You don’t need a lot of effort or the best soil to grow rosemary. You can live in a Mediterranean climate or cooler environment, and you will be able to grow this evergreen plant in both cases. This undemanding flower, really easy to maintain, is also a very healthy and tasty herb you can add to your food.
Rosemary can survive even a severe lack of water for a longer period of time. Another advantage is that it can last even more than twenty years when planted.
Here is some useful advice on how to take care of your own Rosemary plant.
If you live in a frost-free area, you can grow the plant in the ground year-round. Rosemary grows around four feet tall and also spreads to about four feet.
It is recommended to leave approximately one and a half feet of free space around this fragrant plant. Especially if the growing area is warmer, rosemary can grow into a large and thick hedge.
Rosemary is a slow-grower in its first year, so maybe it would be better to buy a little bit bigger plant for planting. Put it into well-drained soil. The best pH is around six and a half. All that rosemary really needs is around seven hours of full sunlight every day, good drainage, and air circulation.
When you decide to grow Rosemary from seeds, be aware that it can take a few months for the seedlings to appear. The seeds are cheap to buy, but a success rate is only around 15%. Sow them in mid-May time to a sheltered position in the pots or directly to the garden. Sol should be drained with a pH of around 6.5.
Rosemary doesn’t necessarily need fertilizer but adding it to the soil will help its growth. If you decide to use it, you can do it in the spring with a fish emulsion. Use the foliar spray in the middle of the season to keep plants happy and healthy. Prune the Rosemary plant regularly to prevent it from getting lanky.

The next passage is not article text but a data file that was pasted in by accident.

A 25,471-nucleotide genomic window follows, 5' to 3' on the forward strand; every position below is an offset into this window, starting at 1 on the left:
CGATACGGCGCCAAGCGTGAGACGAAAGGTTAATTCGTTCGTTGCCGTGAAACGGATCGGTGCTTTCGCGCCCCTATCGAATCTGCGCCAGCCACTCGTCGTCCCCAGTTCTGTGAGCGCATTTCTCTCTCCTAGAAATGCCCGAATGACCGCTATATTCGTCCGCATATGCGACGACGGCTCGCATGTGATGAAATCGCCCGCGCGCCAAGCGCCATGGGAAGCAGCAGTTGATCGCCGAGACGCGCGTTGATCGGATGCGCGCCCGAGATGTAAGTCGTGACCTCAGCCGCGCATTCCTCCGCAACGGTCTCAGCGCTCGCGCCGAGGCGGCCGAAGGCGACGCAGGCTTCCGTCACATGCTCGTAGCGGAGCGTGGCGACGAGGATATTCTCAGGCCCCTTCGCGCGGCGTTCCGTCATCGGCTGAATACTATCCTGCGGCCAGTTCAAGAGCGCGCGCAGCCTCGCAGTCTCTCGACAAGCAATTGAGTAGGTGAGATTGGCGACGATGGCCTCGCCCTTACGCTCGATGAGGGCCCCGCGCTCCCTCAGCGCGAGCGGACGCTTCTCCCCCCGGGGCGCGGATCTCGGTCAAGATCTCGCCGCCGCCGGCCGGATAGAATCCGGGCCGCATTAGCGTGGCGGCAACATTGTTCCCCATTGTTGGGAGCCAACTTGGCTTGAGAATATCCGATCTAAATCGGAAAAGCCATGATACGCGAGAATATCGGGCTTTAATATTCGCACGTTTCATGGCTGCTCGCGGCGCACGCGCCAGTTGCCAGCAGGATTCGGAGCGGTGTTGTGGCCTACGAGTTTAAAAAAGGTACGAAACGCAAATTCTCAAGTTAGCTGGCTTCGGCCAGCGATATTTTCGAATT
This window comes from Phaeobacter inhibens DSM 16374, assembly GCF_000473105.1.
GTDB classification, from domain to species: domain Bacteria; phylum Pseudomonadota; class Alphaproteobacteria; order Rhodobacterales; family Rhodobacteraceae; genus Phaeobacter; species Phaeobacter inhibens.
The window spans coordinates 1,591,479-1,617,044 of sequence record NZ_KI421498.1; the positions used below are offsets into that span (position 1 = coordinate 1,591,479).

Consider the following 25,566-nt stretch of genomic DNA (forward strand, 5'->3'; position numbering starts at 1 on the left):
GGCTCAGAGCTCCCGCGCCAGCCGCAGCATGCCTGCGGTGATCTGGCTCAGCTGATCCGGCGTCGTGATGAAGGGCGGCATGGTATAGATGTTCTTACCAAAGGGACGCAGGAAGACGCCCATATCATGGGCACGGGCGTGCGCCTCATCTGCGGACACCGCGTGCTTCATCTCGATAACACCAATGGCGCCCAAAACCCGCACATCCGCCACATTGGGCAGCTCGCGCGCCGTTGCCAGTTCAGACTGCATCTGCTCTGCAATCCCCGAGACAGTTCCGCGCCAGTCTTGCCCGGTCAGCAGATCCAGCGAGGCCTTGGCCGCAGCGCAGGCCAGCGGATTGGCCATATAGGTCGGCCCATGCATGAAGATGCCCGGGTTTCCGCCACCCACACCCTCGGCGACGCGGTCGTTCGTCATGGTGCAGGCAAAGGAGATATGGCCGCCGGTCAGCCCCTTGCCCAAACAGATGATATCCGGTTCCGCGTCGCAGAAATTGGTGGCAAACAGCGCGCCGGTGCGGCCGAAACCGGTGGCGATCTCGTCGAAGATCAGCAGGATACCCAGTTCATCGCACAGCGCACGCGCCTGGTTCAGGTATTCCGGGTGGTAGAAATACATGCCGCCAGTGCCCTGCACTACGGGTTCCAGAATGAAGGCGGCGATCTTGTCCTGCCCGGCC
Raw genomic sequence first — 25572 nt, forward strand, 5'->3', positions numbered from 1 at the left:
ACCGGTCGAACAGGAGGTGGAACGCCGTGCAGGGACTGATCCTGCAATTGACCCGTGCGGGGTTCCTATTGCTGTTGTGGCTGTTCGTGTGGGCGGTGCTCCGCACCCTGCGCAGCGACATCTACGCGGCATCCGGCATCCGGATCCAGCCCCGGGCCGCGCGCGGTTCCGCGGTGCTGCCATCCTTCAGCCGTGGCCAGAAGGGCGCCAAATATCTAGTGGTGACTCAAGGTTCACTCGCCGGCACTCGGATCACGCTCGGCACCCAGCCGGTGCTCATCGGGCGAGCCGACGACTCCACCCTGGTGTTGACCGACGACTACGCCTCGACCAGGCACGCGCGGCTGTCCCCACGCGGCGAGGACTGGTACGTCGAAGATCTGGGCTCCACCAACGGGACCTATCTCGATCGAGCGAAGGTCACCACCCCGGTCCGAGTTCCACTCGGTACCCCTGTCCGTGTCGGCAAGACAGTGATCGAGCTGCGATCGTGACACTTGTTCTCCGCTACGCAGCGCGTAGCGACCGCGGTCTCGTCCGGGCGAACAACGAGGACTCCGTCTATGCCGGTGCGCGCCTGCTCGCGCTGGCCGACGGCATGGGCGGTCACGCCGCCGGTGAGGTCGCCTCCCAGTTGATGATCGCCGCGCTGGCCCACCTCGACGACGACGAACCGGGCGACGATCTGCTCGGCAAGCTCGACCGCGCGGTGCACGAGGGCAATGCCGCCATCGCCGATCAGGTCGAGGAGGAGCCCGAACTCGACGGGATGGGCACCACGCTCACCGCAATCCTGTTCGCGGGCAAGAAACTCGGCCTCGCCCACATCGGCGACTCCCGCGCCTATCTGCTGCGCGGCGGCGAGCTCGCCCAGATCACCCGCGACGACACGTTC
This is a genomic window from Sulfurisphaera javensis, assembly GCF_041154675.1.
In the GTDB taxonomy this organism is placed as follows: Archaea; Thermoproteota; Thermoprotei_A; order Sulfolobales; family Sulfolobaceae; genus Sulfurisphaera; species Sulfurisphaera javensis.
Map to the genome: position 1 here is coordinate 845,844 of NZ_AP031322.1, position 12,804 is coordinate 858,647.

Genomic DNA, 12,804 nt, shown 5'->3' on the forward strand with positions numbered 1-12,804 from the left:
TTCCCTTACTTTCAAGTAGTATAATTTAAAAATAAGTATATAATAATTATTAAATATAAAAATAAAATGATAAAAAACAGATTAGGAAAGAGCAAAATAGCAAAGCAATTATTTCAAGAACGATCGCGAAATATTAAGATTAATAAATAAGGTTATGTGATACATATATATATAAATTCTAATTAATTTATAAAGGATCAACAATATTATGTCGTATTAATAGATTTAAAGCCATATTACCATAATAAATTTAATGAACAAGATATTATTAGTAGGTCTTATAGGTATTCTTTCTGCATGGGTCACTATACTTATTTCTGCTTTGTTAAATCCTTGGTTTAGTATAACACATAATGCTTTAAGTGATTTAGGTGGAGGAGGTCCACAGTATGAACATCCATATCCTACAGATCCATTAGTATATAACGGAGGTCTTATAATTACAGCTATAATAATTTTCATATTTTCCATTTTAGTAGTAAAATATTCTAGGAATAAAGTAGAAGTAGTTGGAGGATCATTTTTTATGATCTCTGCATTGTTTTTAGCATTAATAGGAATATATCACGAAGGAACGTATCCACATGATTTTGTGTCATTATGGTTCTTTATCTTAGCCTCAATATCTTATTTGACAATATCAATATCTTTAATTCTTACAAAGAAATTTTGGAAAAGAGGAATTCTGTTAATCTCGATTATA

Rosemary has a good tolerance for dryness. The plant actually likes it best when the soil is not excessively moist. Water the flower evenly throughout the whole growing season but let the soil dry out before your next watering.
You can cut off young stems of rosemary throughout the whole summer and also into the fall. When the winter temperatures are too low, and it is not possible to bring plants inside, you can dry the plant. Bundle sprigs and hang them upside down in a warm, airy place. Store it in an airtight container.
7. Colder areas
Where winters are colder, and temperatures drop below 30 degrees F., rosemary plants will have to spend the coldest months indoors if you want to grow them all year-round. If that is the case, you should consider growing your rosemary in a container all year. It will be much easier to bring it in when necessary. Be sure, though, that your plant’s sunlight needs are met even if you have to use artificial light.
8. Growing in pots
When you decide to use pots, you have to be aware of soil degeneration through watering and root growth. When the rosemary plant grows fast, and it seems like it just can’t get enough water, you have to transplant it into a larger pot. To maintain the size, you can keep the same pot, but root prunes the plant by cutting off few inches of the roots in every site.
9. Pests and diseases
Rosemary doesn’t have many threats. The biggest concern might be a fungus called powdery mildew when there is a lot of humidity. Allow the soil to dry between waterings and, if necessary, use a fan for a few hours a day for better air circulation. If you find Aphids and spider miters on your Rosemary plant, use a spray of insecticidal soap.
10. Good companions
It is advisable to plant your rosemary herb near beans, cabbage, carrots, and sage. Your beans especially will benefit a lot from this plant since it repels many bean parasites.